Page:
Garden Season Review – Part 1

As we brave the bitter cold this week, working hard to keep all the animals safe and warm in temperatures in negative single digits, it is time to take a look back at this year’s garden season.

We have cleaned out all the beds, blown out the drip system (did that awhile ago, when we first started having some overnight freezes), and mulched the plants that are going to overwinter in the garden.  Those include the strawberries, asparagus, grapes, mint, and carrots.  We mulched with straw again this year.  Because we get such high winds here we cover the mulch with bird netting, and hold it down with various things.  As you can see, this year we used some edging bricks we bought for a project next spring.

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Mulched Grape Vine

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It has been a great garden season for us, and it is nice to have everything tucked in for the winter.

We had several garden spaces and projects this year: the vegetable garden, the screened garden box, the strawberry patch, the herb garden, the garlic/onion garden, the potato areas, the pumpkin patch, and the berry bushes.  We had three main experiments going on this year: the tomato experiment, the potato experiment, and the screened garden box experiment.

Considering our 10-12 week growing season, and the fact that we regularly drop down to 40 degrees F in the evenings through-out even the hottest months of summer, we are extremely happy with what the garden produced.  We are definitely getting the hang of this high-altitude gardening.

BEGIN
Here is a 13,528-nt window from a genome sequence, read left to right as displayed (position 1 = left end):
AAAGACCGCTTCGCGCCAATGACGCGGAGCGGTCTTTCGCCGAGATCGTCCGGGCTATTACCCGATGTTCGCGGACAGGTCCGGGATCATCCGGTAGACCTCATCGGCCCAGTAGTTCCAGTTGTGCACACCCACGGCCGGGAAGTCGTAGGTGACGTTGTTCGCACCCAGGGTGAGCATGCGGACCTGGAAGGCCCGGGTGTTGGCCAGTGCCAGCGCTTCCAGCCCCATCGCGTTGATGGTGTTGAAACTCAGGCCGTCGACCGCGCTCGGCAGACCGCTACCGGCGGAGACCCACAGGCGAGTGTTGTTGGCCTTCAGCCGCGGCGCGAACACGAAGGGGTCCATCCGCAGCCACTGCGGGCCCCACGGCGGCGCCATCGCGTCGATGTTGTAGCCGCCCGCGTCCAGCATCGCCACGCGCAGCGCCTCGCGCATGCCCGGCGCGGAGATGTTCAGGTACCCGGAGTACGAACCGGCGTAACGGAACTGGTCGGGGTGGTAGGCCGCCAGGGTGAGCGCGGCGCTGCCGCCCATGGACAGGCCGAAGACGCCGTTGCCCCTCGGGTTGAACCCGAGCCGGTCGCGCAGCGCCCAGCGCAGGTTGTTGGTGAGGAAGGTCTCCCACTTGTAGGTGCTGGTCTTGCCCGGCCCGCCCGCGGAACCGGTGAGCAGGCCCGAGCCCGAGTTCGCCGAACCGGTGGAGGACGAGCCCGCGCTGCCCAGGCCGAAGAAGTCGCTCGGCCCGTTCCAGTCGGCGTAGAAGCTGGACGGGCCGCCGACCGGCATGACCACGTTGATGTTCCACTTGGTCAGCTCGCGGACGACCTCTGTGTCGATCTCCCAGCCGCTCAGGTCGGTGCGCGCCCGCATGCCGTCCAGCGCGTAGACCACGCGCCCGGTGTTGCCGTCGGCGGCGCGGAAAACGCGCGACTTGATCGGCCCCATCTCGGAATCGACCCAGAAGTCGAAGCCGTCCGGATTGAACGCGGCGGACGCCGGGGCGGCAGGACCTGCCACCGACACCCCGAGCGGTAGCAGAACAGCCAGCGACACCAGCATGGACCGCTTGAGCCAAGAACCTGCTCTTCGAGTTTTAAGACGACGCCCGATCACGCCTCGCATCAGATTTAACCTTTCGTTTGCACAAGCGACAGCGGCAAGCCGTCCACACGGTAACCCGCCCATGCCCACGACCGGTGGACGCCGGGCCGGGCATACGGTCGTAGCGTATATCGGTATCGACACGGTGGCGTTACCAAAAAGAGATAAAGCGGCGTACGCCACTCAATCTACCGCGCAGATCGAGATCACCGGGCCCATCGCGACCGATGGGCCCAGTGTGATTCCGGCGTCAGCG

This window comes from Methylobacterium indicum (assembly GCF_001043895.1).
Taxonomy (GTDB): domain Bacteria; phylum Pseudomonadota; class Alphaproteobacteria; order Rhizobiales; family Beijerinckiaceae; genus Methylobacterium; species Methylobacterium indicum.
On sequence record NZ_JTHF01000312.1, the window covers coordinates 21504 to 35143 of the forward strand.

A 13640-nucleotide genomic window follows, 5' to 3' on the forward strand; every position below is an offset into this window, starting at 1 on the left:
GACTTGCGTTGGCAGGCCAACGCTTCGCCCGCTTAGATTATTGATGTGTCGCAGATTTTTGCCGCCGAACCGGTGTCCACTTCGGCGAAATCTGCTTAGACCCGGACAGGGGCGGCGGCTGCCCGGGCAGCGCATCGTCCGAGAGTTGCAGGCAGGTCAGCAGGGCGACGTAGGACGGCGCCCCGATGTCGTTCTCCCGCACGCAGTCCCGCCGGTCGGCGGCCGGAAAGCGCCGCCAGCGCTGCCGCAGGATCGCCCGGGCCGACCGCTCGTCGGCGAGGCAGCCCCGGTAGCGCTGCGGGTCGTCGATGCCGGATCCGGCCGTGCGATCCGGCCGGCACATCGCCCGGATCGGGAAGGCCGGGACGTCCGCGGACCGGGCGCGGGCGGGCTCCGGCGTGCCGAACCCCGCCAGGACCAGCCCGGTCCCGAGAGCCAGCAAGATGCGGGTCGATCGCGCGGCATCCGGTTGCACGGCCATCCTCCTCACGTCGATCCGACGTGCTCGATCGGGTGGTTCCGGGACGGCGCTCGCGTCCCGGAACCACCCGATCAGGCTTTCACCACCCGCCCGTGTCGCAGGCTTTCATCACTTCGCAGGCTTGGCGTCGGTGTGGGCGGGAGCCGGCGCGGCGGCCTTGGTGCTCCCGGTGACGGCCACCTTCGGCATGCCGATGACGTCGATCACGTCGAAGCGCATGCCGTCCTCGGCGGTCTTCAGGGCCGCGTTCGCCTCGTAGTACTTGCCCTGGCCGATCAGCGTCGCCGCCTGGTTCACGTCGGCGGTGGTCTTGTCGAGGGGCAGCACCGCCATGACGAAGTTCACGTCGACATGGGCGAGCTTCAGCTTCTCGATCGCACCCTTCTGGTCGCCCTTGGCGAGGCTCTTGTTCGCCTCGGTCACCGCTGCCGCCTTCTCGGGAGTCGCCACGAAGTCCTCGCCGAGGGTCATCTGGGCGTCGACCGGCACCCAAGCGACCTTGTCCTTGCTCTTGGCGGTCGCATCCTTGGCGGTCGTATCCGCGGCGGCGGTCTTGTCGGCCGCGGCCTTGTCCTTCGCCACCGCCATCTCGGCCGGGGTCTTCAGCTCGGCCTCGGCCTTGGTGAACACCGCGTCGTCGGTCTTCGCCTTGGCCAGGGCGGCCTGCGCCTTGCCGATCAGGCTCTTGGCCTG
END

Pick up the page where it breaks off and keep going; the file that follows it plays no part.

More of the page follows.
The Vegetable Garden

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We added the drip irrigation system to the vegetable garden this year and absolutely loved it.  We used much less water and it lasted much longer in between waterings.  We also were able to ammend the soil with plenty of compost from the barnyard for the first time this year.  It seems both the soil and the irrigation system, along with some favorable weather, led to a great harvest of several types of vegetables.  We did battle aphids early on, and then flea beetles, leaf miners, cabbage worms, and root maggots later.  The pests led to some large losses of some of our types of vegetables.  We want to take more steps next year to prevent the pests.  We also saved seeds for the first time this year.